Here's how to stop hesitation: once and for all
We all hesitate; some more than others. It's usually related to the jobs I hate, like cleaning up the attic (I've been talking about this for about five years now). But strangely enough, I sometimes even hesitate with the things I like to do (such as creative writing) … why do I do everything else first before I "allow" my time or my hobby.
Unfortunately, we see many new customers in our clinics who have postponed losing weight for years. “I'll do it when the kids leave home”, “I'll wait until I'm less stressed” or “I'll tackle it when I'm not so busy” are the sentences we often hear. But unfortunately, that kind of procrastination is disastrous … resulting in poor health, a bad mood, and an extremely limited wardrobe.
What are we waiting for?
What's behind it?
Why do we hesitate? Usually this is due to some or all of the following reasons:
– perfectionism: Some of us wait for the circumstances to be “just right” before we do what we are supposed to do. We might feel that there are strict standards of how to do something and we fear that if we try, we will fail. What if it's not brilliant but good enough? Isn't that worth trying?
– discomfort when dodging: We avoid activities that cause us discomfort or fear. But ironically, evading the activity doesn't make them go away as tensions actually increase. Remember that anything worth doing is usually associated with some level of discomfort. Think exercise – it takes some effort, but once you start most of us believe that it's a lot easier (and more enjoyable) than we imagined it to be. Same goes for tidying up that godforsaken attic (well, it's easier; maybe not that pleasant!).
– Debt-driven: we all felt it – guilt for unsolved tasks. But instead of correcting the original lack of action, the respite seems to worsen in order not to face the guilty feelings. This can start with weeks of postponement and lead to years of avoidance: Imagine home hoarders as an extreme example!
– habit: For example, hesitation about weight becomes an ingrained reaction. The person no longer thinks about why they are doing it, they feel that it is only part of themselves. It becomes an automatic response to say, "This is too hard," "I'm too tired," or laughing at it as a flaw in character. But now it's time to break that habit!
– agreement: Sometimes we are too spoiled by those around us who let us delay and listen to our excuses. For example, has your partner or family members given up telling you how concerned they are for your health? Now they could make matters even worse by bringing you home with take away or candy. To them they are just kind, but to you it seems like they have lost confidence in your ability to lose weight. But this belief and drive has to come from YOU.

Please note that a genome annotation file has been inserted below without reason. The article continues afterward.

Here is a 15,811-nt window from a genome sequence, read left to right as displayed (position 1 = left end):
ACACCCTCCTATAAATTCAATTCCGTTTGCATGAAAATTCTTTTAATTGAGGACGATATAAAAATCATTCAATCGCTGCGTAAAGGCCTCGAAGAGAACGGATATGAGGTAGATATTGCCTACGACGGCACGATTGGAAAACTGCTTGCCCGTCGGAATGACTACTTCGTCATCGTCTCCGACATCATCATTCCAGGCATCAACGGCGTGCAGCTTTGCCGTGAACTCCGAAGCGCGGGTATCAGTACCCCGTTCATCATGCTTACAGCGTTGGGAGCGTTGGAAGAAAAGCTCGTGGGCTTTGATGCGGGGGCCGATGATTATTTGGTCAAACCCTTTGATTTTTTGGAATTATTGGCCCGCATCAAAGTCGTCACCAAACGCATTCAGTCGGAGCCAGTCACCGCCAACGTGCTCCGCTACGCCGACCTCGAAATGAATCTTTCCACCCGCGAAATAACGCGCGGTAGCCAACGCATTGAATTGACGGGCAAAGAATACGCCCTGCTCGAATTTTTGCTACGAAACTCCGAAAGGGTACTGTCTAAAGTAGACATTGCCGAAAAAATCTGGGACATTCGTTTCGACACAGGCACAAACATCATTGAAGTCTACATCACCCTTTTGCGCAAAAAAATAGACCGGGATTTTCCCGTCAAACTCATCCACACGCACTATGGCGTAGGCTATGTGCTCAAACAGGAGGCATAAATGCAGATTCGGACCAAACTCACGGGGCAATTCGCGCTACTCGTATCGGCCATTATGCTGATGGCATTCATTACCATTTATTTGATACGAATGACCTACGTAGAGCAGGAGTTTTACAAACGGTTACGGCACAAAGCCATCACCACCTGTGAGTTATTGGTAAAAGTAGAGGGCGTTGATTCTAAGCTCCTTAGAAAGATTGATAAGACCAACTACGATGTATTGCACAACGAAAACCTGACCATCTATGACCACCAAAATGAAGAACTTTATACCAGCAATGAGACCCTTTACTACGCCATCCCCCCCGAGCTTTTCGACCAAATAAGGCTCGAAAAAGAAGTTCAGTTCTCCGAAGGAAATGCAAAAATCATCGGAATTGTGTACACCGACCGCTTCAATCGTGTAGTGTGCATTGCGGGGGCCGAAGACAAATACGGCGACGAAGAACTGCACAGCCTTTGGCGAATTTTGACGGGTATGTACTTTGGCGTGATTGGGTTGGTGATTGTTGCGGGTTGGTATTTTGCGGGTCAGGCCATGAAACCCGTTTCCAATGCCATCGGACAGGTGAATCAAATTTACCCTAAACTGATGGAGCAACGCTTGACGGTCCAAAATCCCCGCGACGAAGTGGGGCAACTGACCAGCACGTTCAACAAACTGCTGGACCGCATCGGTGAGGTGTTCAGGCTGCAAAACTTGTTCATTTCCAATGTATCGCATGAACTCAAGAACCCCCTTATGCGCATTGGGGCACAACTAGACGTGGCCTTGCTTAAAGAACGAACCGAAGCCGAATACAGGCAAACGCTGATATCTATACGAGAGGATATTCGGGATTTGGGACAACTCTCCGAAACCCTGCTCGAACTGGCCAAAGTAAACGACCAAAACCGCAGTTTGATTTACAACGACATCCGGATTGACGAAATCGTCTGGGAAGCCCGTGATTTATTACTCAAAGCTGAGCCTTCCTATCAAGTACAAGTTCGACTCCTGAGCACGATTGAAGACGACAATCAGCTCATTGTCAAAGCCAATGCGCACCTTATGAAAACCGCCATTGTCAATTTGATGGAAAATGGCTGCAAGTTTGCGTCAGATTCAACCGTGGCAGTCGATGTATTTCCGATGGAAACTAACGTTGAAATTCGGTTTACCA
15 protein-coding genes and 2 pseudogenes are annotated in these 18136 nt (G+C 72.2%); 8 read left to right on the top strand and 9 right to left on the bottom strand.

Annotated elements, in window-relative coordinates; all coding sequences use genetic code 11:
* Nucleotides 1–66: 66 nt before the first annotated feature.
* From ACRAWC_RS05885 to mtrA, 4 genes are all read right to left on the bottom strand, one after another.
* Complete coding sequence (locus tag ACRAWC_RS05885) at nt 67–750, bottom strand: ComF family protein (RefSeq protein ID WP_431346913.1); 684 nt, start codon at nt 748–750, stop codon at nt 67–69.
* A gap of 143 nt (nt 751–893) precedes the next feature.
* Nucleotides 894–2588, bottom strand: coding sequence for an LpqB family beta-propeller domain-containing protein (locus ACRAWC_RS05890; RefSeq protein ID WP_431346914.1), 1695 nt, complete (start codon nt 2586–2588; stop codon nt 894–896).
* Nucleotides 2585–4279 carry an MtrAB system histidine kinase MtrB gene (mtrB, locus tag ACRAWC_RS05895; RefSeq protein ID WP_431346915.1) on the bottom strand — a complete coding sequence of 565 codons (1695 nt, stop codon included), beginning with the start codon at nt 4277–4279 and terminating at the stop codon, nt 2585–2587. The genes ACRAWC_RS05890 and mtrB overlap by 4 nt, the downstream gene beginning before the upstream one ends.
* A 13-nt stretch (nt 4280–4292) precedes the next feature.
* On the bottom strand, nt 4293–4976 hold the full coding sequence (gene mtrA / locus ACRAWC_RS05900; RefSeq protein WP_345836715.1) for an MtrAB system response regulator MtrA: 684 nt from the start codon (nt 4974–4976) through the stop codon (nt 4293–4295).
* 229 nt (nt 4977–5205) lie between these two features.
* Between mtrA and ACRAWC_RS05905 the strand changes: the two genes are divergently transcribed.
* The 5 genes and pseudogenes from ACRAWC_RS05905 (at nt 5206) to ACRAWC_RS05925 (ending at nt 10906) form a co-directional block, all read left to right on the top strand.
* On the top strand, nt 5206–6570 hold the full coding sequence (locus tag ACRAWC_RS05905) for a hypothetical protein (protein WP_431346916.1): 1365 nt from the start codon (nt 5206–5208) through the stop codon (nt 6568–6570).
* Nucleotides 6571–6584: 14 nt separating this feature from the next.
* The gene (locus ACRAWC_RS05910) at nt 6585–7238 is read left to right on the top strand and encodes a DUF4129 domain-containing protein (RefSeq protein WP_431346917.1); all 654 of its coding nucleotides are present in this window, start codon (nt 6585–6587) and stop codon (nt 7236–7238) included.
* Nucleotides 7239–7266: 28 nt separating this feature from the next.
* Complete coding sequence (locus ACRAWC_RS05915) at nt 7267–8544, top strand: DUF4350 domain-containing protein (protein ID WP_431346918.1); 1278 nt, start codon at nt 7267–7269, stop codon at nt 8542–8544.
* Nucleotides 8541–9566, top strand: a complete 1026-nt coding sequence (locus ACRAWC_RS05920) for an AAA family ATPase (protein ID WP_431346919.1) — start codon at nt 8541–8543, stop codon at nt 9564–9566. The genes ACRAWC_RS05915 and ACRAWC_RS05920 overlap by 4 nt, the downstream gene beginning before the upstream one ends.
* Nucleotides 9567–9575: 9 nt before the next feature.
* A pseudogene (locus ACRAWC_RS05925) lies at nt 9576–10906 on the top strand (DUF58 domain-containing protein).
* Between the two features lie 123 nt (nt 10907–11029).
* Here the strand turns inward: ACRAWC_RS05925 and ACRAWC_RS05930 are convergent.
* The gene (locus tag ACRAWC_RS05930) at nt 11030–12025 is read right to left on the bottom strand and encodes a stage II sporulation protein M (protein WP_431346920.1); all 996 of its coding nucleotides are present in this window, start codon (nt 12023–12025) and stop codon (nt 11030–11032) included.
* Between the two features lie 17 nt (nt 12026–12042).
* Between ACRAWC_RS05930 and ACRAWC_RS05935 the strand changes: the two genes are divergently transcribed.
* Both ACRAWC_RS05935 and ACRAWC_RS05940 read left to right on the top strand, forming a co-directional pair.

– How can I overcome procrastination?
Here are 7 ways …
1. Just bite off what you can chew: Break down large projects into smaller tasks. For example, if you have two stones to lose, divide them into four segments, each time losing half a stone. Each segment can be of different lengths. Just focus on that first half stone and forget about the rest. What do you need to do to get rid of the first half of a stone? Perhaps fill out your daily journal, stick to the meal plan, and start walking for half an hour each day. One or two goals or habits to work on each week are sufficient.
2. Just do it! The next time you catch yourself saying, "I can do this later," think of Nike. Just do it! Push yourself through the uncomfortable feelings and do it now. The feeling you get when you're done is so much better than any relief you get when you put it off. Think of the phrase, "You can have results or excuses, but not both!"
3. Schedule a reward time: Tell yourself I will work hard every now and then and allow myself 10 minutes or more to sit down and relax, read the paper, or afterwards have a nice cup of coffee or a long bath. And build in rewards for every milestone you reach. For example, I will treat myself to a new top or a massage for every half stone I lose.
4. Scared Buster: Does the thought of doing a certain task fill you with fear and dread? Try this:
Breathe deeply. Next, start exhaling all of the air from your lungs.
Slowly count from 1 to 20 on your fingers while blowing out the air.
Inhale and repeat.
The goal is to empty your lungs completely and slowly quicken your breath so you can push the count past 20.
After each breath, you should find that your heart rate is actually slowing down and making you feel less tense. Now do something, no matter how small. Just start. Just accomplishing something will ease your anxiety.
5. Change your expectations: The next time you find yourself using language such as "should" or "must", assess whether these are just limitations you place on yourself or whether they are actually supported by the reality of the situation. Don't make the mistake of telling yourself, "I have to lose x stone by y date." Create a flexible plan that uses terms like "It would be great if I lost x by about y".
6. Mental tricks: If you have several small tasks to do that are directly related to the project in question, do them first. Even though you still have some bigger tasks to do, psychologically you feel like you've achieved something. For example, if you need to cook in batch, why not chop all of our vegetables and put them in plastic containers until you have more time to actually cook them later in the day?
7. The best plans: Don't panic if you are behind schedule. When you've given yourself more time each day, just move everything forward until you catch up. The key is to allow enough time and space to be flexible. For example, if you committed to walking for half an hour each day, but have been too busy to walk in the past two days, all you need to do is walk an extra hour on the weekend.
Okay – so yeah, I promise to tackle this attic this weekend. Now it may take a few months, but I'm starting. Deal!